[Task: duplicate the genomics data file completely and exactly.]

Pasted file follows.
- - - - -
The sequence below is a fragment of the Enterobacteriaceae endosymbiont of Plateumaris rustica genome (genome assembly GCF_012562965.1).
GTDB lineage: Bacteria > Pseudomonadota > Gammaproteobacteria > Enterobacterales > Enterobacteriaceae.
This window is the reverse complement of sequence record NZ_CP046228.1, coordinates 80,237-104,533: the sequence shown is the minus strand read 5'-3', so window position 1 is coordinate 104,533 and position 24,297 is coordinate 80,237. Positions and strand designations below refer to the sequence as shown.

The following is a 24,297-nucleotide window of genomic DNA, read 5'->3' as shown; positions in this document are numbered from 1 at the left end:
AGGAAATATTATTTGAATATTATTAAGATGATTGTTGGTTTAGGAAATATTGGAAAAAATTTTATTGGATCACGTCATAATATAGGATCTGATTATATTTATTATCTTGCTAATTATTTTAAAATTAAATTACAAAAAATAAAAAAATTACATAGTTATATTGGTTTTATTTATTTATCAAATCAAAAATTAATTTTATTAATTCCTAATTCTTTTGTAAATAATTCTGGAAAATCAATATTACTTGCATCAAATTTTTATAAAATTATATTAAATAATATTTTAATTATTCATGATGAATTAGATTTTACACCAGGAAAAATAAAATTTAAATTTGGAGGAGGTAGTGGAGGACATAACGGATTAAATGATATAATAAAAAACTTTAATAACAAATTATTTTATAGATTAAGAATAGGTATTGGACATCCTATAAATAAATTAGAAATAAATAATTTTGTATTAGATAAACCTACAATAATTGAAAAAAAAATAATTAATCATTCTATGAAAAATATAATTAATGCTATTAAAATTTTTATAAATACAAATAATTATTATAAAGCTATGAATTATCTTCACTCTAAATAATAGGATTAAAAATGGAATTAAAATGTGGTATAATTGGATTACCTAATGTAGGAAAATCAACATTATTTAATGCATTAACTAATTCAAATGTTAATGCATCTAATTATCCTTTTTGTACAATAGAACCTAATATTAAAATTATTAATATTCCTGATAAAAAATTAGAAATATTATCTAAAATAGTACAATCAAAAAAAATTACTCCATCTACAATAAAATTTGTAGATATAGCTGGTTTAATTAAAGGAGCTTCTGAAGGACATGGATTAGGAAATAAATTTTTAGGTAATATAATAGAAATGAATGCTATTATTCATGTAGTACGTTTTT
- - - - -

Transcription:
The sequence below is a fragment of the Enterobacteriaceae endosymbiont of Plateumaris rustica genome (genome assembly GCF_012562965.1).
GTDB lineage: Bacteria > Pseudomonadota > Gammaproteobacteria > Enterobacterales > Enterobacteriaceae.
This window is the reverse complement of sequence record NZ_CP046228.1, coordinates 80,237-104,533: the sequence shown is the minus strand read 5'-3', so window position 1 is coordinate 104,533 and position 24,297 is coordinate 80,237. Positions and strand designations below refer to the sequence as shown.

The following is a 24,297-nucleotide window of genomic DNA, read 5'->3' as shown; positions in this document are numbered from 1 at the left end:
AGGAAATATTATTTGAATATTATTAAGATGATTGTTGGTTTAGGAAATATTGGAAAAAATTTTATTGGATCACGTCATAATATAGGATCTGATTATATTTATTATCTTGCTAATTATTTTAAAATTAAATTACAAAAAATAAAAAAATTACATAGTTATATTGGTTTTATTTATTTATCAAATCAAAAATTAATTTTATTAATTCCTAATTCTTTTGTAAATAATTCTGGAAAATCAATATTACTTGCATCAAATTTTTATAAAATTATATTAAATAATATTTTAATTATTCATGATGAATTAGATTTTACACCAGGAAAAATAAAATTTAAATTTGGAGGAGGTAGTGGAGGACATAACGGATTAAATGATATAATAAAAAACTTTAATAACAAATTATTTTATAGATTAAGAATAGGTATTGGACATCCTATAAATAAATTAGAAATAAATAATTTTGTATTAGATAAACCTACAATAATTGAAAAAAAAATAATTAATCATTCTATGAAAAATATAATTAATGCTATTAAAATTTTTATAAATACAAATAATTATTATAAAGCTATGAATTATCTTCACTCTAAATAATAGGATTAAAAATGGAATTAAAATGTGGTATAATTGGATTACCTAATGTAGGAAAATCAACATTATTTAATGCATTAACTAATTCAAATGTTAATGCATCTAATTATCCTTTTTGTACAATAGAACCTAATATTAAAATTATTAATATTCCTGATAAAAAATTAGAAATATTATCTAAAATAGTACAATCAAAAAAAATTACTCCATCTACAATAAAATTTGTAGATATAGCTGGTTTAATTAAAGGAGCTTCTGAAGGACATGGATTAGGAAATAAATTTTTAGGTAATATAATAGAAATGAATGCTATTATTCATGTAGTACGTTTTT